Halftone image reproduction

- Creo IL, Ltd.

Method and apparatus for performing halftoning of an image, using two 2-dimensional look up tables (LUTS). The first LUT receives coordinates of an image value and outputs a screen reference value which then serves, together with the image value as address for the second LUT. The output of the second LUT is the halftone value.

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Description

FIELD OF THE INVENTION

The present invention relates to methods and apparatus for producing a halftone (screened) reproduction of a latent or real image from a digital representation of a black and white or color image by an output device used in the printing and pre-printing industry.

BACKGROUND OF THE INVENTION

Halftone is the reproduction of continuous tone art work, such as a photograph, through a series of dots of various sizes and locations used to simulate grays or color tones.

In general, digital halftoning is accomplished by either binary (1 bit—two levels) or multi-bit (multi-level) halftoning methods. In binary digital halftoning, a continuous tone image is converted into a halftone image consisting of a pattern of dots. Each dot within the halftone image is either “ON” (black) or “OFF” (white). More specifically, binary digital halftoning converts a plurality of digitized intensity values representing a continuous tone image into a plurality of halftone cells, each halftone cell corresponding to an intensity value. The number of dots within each halftone cell is proportional to the magnitude of each corresponding intensity value.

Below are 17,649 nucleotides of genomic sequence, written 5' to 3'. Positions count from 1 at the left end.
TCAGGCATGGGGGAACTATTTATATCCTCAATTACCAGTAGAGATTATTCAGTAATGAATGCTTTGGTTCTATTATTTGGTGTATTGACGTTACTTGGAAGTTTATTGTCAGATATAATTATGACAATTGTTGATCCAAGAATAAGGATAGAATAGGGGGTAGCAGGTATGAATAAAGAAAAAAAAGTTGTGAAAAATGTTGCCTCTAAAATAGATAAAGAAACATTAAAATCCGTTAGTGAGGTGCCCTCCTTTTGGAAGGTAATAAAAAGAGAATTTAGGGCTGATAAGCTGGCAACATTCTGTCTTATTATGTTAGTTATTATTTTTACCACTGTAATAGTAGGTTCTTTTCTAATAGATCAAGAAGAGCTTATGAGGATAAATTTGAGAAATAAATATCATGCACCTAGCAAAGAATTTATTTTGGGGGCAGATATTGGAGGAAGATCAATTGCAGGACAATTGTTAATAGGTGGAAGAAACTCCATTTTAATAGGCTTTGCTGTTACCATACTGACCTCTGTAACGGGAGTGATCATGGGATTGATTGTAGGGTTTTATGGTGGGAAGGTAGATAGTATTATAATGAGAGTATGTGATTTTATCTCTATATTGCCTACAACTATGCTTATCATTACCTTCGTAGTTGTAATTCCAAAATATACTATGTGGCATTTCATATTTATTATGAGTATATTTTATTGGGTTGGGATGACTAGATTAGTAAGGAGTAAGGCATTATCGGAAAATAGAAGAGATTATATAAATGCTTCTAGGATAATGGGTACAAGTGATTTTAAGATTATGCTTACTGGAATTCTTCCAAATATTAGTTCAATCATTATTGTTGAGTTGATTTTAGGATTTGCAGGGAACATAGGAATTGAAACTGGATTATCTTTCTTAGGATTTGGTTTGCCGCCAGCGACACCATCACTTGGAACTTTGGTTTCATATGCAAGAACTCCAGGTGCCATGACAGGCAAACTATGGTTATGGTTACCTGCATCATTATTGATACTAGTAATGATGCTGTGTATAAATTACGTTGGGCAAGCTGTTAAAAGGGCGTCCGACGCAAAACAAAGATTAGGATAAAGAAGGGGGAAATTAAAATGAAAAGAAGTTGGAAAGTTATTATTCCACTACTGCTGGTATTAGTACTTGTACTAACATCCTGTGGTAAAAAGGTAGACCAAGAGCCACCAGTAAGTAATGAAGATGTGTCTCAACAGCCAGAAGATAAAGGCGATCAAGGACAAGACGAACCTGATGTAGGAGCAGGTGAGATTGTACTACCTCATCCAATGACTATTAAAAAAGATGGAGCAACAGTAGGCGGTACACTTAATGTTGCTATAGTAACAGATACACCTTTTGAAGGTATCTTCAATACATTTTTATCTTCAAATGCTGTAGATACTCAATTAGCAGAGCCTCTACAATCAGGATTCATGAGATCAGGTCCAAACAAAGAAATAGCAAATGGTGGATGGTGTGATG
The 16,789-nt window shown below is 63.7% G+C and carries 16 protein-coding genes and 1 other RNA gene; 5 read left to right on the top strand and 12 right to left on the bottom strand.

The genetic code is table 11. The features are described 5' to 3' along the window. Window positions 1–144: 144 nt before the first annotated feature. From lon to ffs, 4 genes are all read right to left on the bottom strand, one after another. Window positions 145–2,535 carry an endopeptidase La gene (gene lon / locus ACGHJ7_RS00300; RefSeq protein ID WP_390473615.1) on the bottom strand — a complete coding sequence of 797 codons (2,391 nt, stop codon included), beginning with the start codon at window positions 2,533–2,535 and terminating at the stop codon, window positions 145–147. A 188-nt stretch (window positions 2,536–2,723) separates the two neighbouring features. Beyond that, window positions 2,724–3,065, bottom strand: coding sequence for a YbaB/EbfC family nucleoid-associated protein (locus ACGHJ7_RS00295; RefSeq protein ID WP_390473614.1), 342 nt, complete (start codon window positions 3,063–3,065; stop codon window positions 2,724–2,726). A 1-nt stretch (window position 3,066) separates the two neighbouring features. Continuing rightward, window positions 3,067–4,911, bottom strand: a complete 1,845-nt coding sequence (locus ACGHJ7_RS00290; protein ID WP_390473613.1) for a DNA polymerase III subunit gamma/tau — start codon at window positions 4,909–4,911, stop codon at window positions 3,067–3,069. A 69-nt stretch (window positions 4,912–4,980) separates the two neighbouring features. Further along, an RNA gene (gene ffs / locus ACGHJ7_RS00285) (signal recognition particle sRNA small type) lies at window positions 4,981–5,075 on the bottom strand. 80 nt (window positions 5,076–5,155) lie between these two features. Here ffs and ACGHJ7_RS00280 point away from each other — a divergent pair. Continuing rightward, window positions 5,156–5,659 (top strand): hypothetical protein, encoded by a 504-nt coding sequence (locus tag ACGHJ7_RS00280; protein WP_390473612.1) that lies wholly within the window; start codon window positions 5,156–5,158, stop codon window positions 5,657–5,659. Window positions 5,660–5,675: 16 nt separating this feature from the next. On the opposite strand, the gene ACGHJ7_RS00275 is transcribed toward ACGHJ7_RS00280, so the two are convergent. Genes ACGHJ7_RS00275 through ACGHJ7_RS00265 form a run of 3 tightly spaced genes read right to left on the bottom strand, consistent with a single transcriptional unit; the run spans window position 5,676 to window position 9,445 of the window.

During binary digital halftoning, each intensity value is spatially mapped into a corresponding halftone cell, having a plurality of black and white dots.

In operation, a binary digital halftoning system compares each intensity value to a matrix of threshold levels and generates a halftone cell corresponding to each intensity value. Typically, the threshold matrix has a number of elements equivalent to the number of dots in the halftone cell. To generate the binary halftone cell, a given intensity value is compared to each threshold level in the matrix. Each dot in the halftone cell, that corresponds to a threshold level in the threshold level matrix that is lesser in value than the intensity value, is made black; otherwise, the dot is white. Thus, the intensity value is mapped into an area comprised of an arrangement of black and white dots whose overall intensity is corresponding to the magnitude of the intensity value.

Multi-level halftoning is an extension of binary halftoning. In multi-level halftoning, each dot in the halftone cell has a multi-bit value. Many display devices, some digital printing devices and other marking devices permit multi-level pixel reproduction; multi-level halftoning takes advantage of this capability.

Typically, these devices are limited as to the number of levels that they can produce. In contrast, sampling devices can produce many different output levels. Multi-level halftoning is used to convert a large number of tone levels into a lesser number of levels. For instance, if a display device can accurately display sixteen levels while a scanner can provide a 256 level intensity value, a multi-level halftoning system must distribute each single 256 level value into a halftone cell containing a plurality of sixteen level dots, so that, when viewed, will appear as the 256 level value.